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Few things have ignited interest from the music technology community in recent times like Ohm Studio – the upcoming collaborative DAW being developed by Paris based company Ohm Force.

This innovative new music production tool, which is due to go beta later in the year is described by its creators as “a standalone real-time collaborative music making application in addition to a web based collaboration platform and a music driven online cohmunity”. In real terms it will allow musicians and producers to seamlessly work together using audio and MIDI – it also appears to be cross platform and will allow Mac and PC users to collaborate together as well.

I’ve scoured various sources for a round up of the features that Ohm Force have been confirmed or strongly hinted at and also listed some features I’d personally like to see Ohm Studio include.

What we know so far?

Clear & simple interface

Screenshots of Ohm Studio have hinted at a well laid out and fairly simplistic front end – especially compared to standard DAW’s like Pro Tools and Cubase. Ohm Force have already confirmed that it will not have many of the more in depth features of these applications and have hinted that ease of use and fluidity will be more of a priority here.

Record/Edit and collaborators can see results in real time and leave notes

As demonstrated in a recent video Ohm Studio updates some session changes in what appears to be real time. So far we have only seen evidence of this using MIDI, which is of course very minimal data to be shared. Hopefully audio will be quickly synchronised once a part is recorded as its unlikely it could update in the same way.

Third party plug-ins

In what is quite a surprising but highly welcome move, Ohm Force have confirmed that users can include third party plug-ins in their projects that all collaborators can use as long as they have a valid license. They have also mentioned that some of their own plug-ins will be provided and we’re hoping this included some of their rather excellent existing ones such as OhmBoyz and Hematohm

Chat interface & comments

Needless to say, any collaborative project is going to get a bit confusing without the means to actually communicate ideas and so for this purpose a chat interface will be included. The ability to leave notes on audio and MIDI clips has also been promised. It’s not known if any Skype style tools for verbal communication will also be introduced, would be nice though.

Cohmunity Spirit

Much like the existing communities around online DAW’s such as Indaba and Tracks and Fields, Ohm Studio will have its own means of identifying possible collaborators as well as artist profiles and public forums for open discussion.  Whether elements of this will be accessible from within the application itself rather than just being web based remains to be seen.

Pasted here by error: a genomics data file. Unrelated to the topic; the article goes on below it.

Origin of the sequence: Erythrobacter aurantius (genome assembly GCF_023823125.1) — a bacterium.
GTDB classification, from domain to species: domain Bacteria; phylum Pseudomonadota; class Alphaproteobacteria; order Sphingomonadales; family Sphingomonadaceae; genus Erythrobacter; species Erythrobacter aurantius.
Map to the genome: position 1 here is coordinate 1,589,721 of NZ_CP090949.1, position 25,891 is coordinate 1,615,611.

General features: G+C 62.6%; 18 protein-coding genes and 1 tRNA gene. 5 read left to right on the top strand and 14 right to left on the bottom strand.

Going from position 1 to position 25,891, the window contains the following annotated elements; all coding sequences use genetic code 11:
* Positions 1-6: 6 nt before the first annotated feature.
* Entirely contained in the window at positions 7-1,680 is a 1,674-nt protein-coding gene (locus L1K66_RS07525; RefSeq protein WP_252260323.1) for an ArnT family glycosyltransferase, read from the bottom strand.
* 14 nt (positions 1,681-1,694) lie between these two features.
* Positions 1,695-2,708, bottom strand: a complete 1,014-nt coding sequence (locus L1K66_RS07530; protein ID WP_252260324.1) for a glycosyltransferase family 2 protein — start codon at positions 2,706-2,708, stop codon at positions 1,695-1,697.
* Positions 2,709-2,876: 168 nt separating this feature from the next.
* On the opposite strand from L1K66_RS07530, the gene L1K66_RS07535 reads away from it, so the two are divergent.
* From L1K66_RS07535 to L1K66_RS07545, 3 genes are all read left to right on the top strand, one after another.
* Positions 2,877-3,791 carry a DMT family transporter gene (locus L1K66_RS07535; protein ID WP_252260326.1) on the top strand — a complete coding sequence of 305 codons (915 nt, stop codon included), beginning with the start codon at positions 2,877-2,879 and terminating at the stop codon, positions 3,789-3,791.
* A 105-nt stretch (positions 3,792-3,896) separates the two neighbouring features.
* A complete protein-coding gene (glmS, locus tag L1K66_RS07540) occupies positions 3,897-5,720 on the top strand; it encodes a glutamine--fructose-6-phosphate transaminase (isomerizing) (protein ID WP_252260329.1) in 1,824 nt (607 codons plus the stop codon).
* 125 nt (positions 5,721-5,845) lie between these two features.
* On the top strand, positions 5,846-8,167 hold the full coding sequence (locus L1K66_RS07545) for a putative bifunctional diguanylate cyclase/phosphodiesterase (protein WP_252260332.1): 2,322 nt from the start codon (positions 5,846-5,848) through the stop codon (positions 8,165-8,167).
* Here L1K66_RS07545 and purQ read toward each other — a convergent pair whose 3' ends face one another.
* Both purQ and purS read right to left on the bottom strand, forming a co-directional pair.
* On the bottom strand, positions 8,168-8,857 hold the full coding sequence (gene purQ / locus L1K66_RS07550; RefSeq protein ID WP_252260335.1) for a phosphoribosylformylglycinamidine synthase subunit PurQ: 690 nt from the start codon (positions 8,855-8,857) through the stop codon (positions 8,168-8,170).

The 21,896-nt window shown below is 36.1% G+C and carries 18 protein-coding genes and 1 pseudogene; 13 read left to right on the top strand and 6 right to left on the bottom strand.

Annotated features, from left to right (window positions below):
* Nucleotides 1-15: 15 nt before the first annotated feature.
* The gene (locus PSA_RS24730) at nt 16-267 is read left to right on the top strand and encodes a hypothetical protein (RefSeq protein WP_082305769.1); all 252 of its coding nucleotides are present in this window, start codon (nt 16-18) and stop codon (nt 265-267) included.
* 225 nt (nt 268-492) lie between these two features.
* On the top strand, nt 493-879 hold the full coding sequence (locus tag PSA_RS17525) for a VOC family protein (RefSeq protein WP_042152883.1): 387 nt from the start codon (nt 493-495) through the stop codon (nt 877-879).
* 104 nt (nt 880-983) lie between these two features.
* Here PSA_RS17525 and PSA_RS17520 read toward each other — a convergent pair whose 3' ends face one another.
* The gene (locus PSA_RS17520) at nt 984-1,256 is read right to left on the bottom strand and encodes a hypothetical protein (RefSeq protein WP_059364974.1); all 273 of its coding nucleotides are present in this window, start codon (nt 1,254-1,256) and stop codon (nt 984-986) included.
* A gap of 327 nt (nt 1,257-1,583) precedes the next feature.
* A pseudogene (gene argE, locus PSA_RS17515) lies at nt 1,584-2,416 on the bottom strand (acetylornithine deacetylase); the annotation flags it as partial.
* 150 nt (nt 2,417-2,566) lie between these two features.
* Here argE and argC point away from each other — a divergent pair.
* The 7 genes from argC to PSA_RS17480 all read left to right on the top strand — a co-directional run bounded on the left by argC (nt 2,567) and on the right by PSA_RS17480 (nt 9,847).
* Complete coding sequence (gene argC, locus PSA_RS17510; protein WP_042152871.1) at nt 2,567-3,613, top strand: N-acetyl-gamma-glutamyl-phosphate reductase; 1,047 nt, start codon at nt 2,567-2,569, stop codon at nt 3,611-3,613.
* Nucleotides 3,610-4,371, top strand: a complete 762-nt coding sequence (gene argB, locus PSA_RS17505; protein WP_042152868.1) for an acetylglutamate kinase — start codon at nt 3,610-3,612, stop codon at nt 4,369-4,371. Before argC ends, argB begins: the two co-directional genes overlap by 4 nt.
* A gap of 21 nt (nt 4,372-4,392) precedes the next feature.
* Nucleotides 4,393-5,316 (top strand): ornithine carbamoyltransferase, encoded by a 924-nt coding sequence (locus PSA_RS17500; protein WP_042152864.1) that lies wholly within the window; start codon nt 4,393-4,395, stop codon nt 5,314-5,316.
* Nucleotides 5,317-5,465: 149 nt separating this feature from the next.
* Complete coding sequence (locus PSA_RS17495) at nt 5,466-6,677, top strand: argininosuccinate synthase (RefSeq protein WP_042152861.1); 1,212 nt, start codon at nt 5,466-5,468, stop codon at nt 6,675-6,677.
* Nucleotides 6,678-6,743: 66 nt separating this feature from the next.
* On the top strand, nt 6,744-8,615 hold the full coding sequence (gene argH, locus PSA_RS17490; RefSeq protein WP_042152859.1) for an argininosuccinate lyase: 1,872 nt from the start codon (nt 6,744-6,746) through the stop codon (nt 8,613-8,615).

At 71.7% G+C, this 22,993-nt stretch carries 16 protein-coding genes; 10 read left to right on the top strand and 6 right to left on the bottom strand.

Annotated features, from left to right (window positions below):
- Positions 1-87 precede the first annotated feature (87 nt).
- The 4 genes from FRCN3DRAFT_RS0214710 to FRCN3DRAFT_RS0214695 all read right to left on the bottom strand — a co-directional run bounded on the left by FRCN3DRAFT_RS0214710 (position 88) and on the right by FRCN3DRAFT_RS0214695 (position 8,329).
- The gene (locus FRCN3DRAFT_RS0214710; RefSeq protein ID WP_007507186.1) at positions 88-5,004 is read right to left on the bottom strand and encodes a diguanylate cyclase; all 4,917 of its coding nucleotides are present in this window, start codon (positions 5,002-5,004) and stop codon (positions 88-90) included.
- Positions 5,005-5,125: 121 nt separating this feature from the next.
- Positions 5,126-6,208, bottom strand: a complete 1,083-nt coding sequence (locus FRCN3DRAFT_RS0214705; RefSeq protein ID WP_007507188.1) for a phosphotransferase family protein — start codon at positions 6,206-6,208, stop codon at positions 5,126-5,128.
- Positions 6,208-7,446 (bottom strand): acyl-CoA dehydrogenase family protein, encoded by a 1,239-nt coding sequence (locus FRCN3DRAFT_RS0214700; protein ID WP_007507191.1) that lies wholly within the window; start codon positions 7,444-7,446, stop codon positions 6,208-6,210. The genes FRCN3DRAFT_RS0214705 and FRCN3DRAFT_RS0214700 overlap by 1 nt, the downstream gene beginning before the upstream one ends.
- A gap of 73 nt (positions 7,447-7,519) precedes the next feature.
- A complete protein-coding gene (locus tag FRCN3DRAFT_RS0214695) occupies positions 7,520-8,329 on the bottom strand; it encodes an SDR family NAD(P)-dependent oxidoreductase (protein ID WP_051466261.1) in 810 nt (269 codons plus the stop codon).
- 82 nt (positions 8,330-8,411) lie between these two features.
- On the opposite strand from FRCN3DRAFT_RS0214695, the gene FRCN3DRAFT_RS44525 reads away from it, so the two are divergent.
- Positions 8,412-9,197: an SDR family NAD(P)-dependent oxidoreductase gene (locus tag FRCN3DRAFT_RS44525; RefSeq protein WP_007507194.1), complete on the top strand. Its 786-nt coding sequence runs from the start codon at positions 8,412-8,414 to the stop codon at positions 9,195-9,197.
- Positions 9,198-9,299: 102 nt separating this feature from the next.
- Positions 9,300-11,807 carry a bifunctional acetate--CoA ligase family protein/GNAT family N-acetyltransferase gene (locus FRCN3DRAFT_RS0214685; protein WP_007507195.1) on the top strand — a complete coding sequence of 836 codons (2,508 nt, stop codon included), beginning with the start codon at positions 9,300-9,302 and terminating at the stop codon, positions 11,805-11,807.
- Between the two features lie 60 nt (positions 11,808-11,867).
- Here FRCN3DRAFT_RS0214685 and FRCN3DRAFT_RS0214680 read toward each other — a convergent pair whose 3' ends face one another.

Installed application

Ohm Force confirmed early on that their new DAW would need to be installed locally rather than work as a cloud based system. Bearing in mind how ambitious the tool is shaping up to be its unlikely that, at least for the time being they could do this any other way. This local application appears to cohmunicate (sorry couldn’t resist!) with a central hosted server which presumably manages file and data transfer, as well as provide a constant backup of users projects.

Required specs

An internet connection speed of at least 512kbps downstream and 128kbps upstream has been confirmed as the minimum here and thankfully that should be within the reaches most users worldwide. All Ohm Force have confirmed in terms of workstation specs is that a PC or Mac that could run a standard DAW will be required.

Beta version

Ohm Force have confirmed that the requests for beta testing have well exceeded the expected 5000 they originally planned for. This is great news, not just because it proves that Ohm Studio has a viable market but also because from the launch of the beta there will be a good number of people available to collaborate with. Sadly still no date for either the beta or full releases yet though.


…and what we’d love to see

New Ohm Force FX- We’ve already seen what Ohm Force have done with delay, modulation and distortion, since Ohm Studio is going to need other FX like compression and reverb we’d like to see them produce tools up to the level of their previous creations – and if possible just as dynamic and sonically distinctive.

…and Virtual Instruments – Of course we’d like to see their existing softsynth’s included but it would be interesting to see what other VSTi’s Ohm Force might create for their fledgling DAW.
Personally I’d like to see a Kontakt style sample player with the kind of filtering and modulation options available in their existing FX.

Subscription based service – Surely this is a great chance for someone to challenge the standard payment model for music production tools. Since Ohm Studio is service based a subscription would be the best way forward even if it included a small upfront fee for the software.

Streaming to social media – The possibility of streaming finished tracks to Facebook and blogs is an exciting one for those of us that want to share the moment. At the very least we’d like to see some kind of easy integration with Soundcloud.

Mobile apps – How great would it be to access tracks from your mobile or tablet? Much like the social media element this is dependent on how much Ohm Studio operates in the cloud and whether the sound files can be compressed for easy streaming. Probably not likely for a while but hey…we can dream!

A huge thanks to Ohm Force for being so open about their new tool to the global music tech community and also to Peter Nelis whose superb interview with them in Click magazine provided a good many of the facts here.


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